Using probe thermometers to check the temperature of the oil, we were pleased to find that all the machines heated to within 5 degrees of the temperature we had selected on their dials or digital consoles. And most models did a good job of letting us know when the temperature had been reached, either with a beep or by turning an indicator light on or off. Only one machine had no temperature control or indicator, heating to a single temperature of around 375 degrees and giving us no sign when the oil was ready; as with a Dutch oven, we had to use a probe thermometer to keep an eye on the temperature. The controls on the other machines were all easy to use, though some had non-standard temperature benchmarks (e.g., 374 degrees), since the temperatures had been converted to Fahrenheit from Celsius. Fortunately, it isn’t necessary to hit exact temperatures when frying; as long as you can get within a fairly close range, your food should turn out fine.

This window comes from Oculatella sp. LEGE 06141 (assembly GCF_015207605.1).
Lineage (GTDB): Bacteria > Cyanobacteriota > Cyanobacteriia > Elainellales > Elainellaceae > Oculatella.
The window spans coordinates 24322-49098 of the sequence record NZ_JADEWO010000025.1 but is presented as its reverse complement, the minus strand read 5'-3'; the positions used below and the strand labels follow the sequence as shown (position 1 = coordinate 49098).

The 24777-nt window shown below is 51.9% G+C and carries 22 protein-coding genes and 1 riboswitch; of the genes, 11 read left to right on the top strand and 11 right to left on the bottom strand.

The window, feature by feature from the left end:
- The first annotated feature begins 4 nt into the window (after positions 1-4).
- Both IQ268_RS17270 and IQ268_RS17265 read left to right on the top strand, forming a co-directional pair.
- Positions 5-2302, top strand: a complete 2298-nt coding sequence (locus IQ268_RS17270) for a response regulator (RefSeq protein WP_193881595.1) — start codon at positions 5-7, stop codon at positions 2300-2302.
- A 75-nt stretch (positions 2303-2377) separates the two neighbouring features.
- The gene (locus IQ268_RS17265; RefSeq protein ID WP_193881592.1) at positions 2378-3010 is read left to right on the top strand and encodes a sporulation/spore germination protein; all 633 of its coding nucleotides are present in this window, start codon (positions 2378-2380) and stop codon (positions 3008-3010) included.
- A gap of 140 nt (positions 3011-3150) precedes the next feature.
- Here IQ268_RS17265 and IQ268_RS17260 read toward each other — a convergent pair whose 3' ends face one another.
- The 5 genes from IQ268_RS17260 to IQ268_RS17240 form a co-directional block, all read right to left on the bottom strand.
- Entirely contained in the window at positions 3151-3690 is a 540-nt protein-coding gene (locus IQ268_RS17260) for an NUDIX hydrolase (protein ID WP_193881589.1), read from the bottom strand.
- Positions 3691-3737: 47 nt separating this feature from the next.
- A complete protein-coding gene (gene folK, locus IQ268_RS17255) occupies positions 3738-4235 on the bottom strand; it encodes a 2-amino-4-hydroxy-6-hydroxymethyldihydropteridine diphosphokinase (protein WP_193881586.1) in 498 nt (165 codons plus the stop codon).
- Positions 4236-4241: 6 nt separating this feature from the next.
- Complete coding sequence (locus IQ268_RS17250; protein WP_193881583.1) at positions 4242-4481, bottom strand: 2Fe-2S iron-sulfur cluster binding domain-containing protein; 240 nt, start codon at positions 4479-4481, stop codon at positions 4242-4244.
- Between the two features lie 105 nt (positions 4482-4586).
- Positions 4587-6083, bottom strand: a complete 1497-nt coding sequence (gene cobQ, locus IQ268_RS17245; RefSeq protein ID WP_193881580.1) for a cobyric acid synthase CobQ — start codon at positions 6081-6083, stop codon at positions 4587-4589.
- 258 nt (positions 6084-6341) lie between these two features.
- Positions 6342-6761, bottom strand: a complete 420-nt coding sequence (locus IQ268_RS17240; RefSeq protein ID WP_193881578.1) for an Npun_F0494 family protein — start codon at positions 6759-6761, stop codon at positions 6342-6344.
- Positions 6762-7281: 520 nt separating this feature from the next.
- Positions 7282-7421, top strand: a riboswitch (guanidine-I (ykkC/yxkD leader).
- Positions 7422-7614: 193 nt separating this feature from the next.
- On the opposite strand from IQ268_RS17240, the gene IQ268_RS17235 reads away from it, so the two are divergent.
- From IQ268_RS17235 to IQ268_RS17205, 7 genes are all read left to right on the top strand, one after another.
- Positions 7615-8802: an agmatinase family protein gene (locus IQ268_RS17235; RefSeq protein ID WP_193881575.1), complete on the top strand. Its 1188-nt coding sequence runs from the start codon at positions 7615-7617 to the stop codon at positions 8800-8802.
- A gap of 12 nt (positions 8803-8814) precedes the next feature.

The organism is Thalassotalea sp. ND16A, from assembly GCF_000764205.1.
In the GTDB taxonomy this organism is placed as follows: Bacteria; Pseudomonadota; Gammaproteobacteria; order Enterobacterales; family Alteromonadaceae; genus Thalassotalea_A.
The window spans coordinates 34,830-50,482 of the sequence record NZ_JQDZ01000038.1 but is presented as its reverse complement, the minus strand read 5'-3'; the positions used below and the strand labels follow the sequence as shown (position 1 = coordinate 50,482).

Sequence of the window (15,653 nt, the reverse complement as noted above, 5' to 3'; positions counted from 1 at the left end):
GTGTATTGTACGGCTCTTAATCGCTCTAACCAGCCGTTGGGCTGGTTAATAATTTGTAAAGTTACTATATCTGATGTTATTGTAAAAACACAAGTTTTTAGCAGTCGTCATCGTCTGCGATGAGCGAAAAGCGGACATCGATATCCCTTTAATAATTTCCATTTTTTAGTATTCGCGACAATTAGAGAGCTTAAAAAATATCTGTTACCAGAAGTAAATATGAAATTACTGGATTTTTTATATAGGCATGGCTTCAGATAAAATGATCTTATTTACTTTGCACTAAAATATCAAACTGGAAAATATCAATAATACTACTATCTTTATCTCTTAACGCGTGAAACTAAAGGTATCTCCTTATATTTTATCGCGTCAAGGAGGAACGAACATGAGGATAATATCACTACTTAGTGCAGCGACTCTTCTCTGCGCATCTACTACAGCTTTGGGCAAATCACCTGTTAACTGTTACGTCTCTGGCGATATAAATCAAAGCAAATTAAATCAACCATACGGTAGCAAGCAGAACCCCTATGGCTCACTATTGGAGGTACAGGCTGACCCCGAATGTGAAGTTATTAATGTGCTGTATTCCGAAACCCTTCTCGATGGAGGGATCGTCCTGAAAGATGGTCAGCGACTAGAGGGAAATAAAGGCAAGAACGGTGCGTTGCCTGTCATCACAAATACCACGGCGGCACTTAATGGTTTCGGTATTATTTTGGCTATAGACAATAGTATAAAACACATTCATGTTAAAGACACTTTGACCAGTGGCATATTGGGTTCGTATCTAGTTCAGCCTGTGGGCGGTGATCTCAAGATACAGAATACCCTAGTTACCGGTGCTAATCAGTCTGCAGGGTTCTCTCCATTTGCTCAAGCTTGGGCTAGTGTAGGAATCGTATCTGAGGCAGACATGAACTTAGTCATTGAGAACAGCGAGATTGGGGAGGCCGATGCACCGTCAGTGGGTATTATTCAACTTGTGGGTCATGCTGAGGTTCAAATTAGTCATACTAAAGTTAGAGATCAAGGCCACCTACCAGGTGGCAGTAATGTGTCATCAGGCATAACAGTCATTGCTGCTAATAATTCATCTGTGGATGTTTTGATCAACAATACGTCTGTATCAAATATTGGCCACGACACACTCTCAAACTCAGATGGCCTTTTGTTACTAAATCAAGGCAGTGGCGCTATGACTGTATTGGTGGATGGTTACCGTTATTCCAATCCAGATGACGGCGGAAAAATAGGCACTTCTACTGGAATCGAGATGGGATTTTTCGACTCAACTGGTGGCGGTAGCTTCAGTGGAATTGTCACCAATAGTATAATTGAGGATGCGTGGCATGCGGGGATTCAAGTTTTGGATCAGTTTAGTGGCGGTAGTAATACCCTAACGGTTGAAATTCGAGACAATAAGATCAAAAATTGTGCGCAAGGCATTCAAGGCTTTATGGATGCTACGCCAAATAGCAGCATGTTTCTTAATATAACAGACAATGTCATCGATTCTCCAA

Another benefit to these machines? Fitted with electric heating coils, they all heat fairly quickly. Depending on how much oil the machine holds (from 6 to 19 cups), it can take from 10 to 17 minutes to bring it all up to 350 degrees, compared with about 20 minutes for the standard 12 cups of oil that we heated over medium-high heat in our heavy, thick-walled, enameled cast-iron Dutch oven.
The machines did a great job of maintaining their heat, too, rebounding to the desired temperature just as quickly as when we fried foods in a Dutch oven. Best of all, they regulated the temperature without requiring us to adjust the heat, as we have to do when deep-frying on the stovetop. This set-and-forget temperature control gives the deep-fryers a significant advantage, making it easier to fry without worrying that the oil will overheat or that the temperature will fluctuate too much.